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Pocketmags Digital Magazines

Interview with the vamp

AS THE SINGER WITH TRANSVISION VAMP, WENDY JAMES WAS THE ENFANT TERRIBLE OF LATE-80s GLAM-POP, AN INTOXICATING BLEND OF PEROXIDE SWAGGER AND TABLOID-BAITING PRONOUNCEMENTS. THREE DECADES ON AND SHE’S LOST NONE OF HER VERVE, TELLING OLIVER HURLEY HOW HER NEW DOUBLE ALBUM IS INSPIRED BY THE STOOGES, THE SHANGRI-LAS AND, ER, STEVE MARTIN…
Wendy James is returning with an ambitious double album, Queen High Straight

Wendy James doesn’t mess about. For her last solo album, The Price Of The Ticket, she recruited a backing band comprising a starry line-up of alt-rock royalty: Patti Smith guitarist Lenny Kaye, Nick Cave & The Bad Seeds’ drummer Jim Sclavunos, Sex Pistols’ bassist Glen Matlock, and so on. For its forthcoming follow-up, she decided to put together a 20-track album that, through crowd-funding support, will be released on double vinyl, when anyone else might have simply figured that doing a 10-track CD would have been an awful lot easier. “If you decide to do 20 songs, you’re going to have to go in deep,” says James. “You can’t just show up, you actually have to commit.”

Incredibly, it’s more than 30 years since James crashed into the public consciousness fronting Transvision Vamp, wherein her role seemed to be fairly evenly split between singer, pin-up and somewhat unpredictable, self-aggrandising mouthpiece. To wit, “I will be more famous than Madonna,” or the bafflingly brilliant, “We’re just doing to Warhol what he would do to bananas.”

INSIDE THE SOUND CLASH

Reassuringly, she still remains an unstoppable force of nature, all optimism, energy and slightly unnerving focus. A gentle enquiry about her forthcoming album, Queen High Straight (her sixth post-Vamp solo project), results in a four-and-a-half-minute monologue on audio formats that encompasses how much music you can fit on one side of an LP before you begin to lose fidelity, her love of flexi discs, the minor revival of cassettes, and Sandinista! by The Clash. Ask her about the musical influences on her new album and you’re given a potted history of popular music that takes in African-American spirituals, Robert Johnson, Chuck Berry and skiffle.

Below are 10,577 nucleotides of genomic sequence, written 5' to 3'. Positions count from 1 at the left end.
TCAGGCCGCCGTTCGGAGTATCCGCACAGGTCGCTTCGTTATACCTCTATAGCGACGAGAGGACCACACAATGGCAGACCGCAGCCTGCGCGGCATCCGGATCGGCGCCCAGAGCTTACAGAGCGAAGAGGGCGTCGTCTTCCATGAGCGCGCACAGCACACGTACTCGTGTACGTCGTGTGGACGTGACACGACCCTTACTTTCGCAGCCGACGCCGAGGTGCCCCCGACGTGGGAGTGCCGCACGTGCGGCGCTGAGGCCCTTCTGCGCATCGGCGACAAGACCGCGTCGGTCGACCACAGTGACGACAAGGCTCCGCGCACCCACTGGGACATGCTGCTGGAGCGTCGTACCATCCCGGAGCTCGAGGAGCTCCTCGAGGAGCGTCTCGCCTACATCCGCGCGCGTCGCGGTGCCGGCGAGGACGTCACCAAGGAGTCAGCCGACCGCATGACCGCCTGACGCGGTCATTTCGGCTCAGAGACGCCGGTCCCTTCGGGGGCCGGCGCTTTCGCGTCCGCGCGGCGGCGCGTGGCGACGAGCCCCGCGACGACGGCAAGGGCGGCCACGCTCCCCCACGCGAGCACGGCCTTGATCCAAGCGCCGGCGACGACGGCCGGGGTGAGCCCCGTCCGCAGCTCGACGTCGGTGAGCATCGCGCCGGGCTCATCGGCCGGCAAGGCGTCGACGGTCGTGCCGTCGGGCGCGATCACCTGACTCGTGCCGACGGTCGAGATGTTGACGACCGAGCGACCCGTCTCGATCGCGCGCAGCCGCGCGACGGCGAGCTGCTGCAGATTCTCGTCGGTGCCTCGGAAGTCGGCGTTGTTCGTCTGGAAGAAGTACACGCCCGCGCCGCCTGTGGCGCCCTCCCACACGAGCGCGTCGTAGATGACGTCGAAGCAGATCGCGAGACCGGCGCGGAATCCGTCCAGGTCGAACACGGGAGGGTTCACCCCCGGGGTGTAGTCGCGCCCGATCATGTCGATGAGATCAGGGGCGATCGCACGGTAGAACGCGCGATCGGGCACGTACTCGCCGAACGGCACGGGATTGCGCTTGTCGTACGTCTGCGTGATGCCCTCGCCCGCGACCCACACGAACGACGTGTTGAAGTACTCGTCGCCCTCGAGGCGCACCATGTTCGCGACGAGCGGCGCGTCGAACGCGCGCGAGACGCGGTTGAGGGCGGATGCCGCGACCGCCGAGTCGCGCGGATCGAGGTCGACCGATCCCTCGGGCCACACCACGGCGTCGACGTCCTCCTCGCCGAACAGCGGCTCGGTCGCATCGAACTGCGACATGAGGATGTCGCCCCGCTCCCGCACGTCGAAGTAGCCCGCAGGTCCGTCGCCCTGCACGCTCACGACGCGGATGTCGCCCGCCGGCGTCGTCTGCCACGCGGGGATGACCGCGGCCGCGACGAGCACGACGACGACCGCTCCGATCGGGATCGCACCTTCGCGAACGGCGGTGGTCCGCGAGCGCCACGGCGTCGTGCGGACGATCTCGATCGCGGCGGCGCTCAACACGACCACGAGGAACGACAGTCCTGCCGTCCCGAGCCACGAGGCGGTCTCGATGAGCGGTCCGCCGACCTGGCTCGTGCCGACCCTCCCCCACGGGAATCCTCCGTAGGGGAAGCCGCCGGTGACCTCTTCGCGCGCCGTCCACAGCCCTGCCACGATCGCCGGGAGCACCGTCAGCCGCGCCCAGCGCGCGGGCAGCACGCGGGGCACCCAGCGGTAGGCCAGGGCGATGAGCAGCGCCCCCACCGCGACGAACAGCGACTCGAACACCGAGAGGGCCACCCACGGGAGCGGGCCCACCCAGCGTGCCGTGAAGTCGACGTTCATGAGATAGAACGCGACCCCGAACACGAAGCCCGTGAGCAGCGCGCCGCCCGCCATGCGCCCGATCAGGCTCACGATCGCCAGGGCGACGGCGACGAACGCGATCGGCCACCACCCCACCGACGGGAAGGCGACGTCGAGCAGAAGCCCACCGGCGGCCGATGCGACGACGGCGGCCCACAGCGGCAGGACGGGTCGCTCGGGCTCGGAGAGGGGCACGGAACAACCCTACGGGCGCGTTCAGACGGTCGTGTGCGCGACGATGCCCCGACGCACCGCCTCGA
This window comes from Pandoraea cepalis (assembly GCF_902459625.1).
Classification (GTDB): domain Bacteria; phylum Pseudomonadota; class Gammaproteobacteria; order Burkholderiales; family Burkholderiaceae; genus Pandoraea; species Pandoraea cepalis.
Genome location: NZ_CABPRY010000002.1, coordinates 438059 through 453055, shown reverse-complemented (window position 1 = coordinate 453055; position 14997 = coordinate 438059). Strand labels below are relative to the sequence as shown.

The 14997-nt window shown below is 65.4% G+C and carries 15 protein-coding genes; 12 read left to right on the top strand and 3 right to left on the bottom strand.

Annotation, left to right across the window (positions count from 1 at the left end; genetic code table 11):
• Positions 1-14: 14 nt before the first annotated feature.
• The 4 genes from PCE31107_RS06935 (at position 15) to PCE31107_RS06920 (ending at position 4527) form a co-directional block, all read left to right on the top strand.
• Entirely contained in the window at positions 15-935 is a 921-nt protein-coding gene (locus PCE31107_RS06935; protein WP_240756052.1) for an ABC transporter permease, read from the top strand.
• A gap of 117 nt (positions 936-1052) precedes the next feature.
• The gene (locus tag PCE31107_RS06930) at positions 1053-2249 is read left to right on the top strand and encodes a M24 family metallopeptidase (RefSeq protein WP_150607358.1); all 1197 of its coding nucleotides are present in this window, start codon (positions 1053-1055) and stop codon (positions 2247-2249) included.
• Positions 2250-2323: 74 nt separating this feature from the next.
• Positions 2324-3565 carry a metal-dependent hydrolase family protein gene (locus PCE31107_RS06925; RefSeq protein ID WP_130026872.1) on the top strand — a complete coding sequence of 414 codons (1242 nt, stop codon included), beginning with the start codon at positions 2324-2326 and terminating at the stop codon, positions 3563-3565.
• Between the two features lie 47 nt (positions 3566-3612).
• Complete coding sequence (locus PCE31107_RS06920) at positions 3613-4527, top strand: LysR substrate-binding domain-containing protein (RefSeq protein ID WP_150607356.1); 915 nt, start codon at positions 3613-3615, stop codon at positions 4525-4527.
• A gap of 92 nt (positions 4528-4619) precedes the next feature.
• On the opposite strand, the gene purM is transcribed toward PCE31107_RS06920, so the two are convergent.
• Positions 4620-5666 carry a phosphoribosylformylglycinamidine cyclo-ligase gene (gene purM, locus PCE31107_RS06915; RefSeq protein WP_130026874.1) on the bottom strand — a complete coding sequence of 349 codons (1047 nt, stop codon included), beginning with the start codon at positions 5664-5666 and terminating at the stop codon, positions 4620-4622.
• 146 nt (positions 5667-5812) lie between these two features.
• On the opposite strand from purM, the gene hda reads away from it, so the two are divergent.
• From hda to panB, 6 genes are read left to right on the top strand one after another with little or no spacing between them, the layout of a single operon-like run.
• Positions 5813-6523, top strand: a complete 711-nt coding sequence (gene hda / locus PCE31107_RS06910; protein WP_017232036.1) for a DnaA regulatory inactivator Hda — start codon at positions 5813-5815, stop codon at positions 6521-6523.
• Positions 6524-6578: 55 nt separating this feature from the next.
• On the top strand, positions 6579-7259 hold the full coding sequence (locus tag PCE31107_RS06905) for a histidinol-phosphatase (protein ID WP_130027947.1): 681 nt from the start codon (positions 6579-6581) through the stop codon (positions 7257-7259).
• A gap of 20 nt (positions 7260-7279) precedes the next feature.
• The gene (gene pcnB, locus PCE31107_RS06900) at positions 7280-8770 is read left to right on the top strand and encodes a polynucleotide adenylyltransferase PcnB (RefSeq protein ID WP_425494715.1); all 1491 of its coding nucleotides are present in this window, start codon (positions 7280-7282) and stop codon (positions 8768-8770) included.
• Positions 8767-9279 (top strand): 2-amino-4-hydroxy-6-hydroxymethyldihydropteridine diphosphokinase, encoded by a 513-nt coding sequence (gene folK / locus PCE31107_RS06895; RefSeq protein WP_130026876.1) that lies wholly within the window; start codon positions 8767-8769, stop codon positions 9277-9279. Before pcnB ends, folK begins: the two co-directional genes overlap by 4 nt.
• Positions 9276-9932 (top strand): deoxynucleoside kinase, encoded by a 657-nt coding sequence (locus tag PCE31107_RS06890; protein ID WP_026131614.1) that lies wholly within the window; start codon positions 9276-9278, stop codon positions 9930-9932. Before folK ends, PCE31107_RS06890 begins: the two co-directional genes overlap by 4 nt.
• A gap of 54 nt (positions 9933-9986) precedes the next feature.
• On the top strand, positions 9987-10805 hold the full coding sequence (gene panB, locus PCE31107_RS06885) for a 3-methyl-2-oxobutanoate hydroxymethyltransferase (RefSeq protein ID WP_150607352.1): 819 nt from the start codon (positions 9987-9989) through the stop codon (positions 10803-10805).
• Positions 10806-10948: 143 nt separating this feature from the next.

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About Classic Pop

This month, we have a world exclusive with Adam Ant as he prepares for a full-album tour of his experimental solo debut Friend Or Foe. It’s a must-read interview packed full of surprises. The pop mavericks keep on coming elsewhere, too – our classic album is The KLF’s seminal LP, The White Room, and we catch up with the inimitable Wendy James as she unveils new double album Queen High Straight. We meet the people behind Pet Shop Boys’ dazzling new stage show Musik, a return to the world of Billie Trix; playwright Jonathan Harvey and star Frances Barber fill us in on what to expect. Peter Hook tells us the story behind Joy Division’s Unknown Pleasures – 40 years on, the band’s debut is still a work of staggering genius. In our album-by-album feature, we take an in-depth look at the recording career of Eurythmics and we meet Will Young to find out how he’s beaten his anxiety issues to create new studio album, Lexicon. Legendary producer Stephen Street talks us through his life in vinyl and we take a peek inside a new book on Soft Cell to uncover unseen photos of the synth-pop duo. Our packed new album reviews section includes Gary Daly, Shura, Friendly Fires, Mabel and more. On the reissues front, we serve up a selection including The Lightning Seeds, Belinda Carlisle, Big Country and Bonnie Tyler. In our live reviews section, we round up our Glastonbury Festival best bits plus check out gigs by Spice Girls, Elton John, Tears For Fears, Pink and more.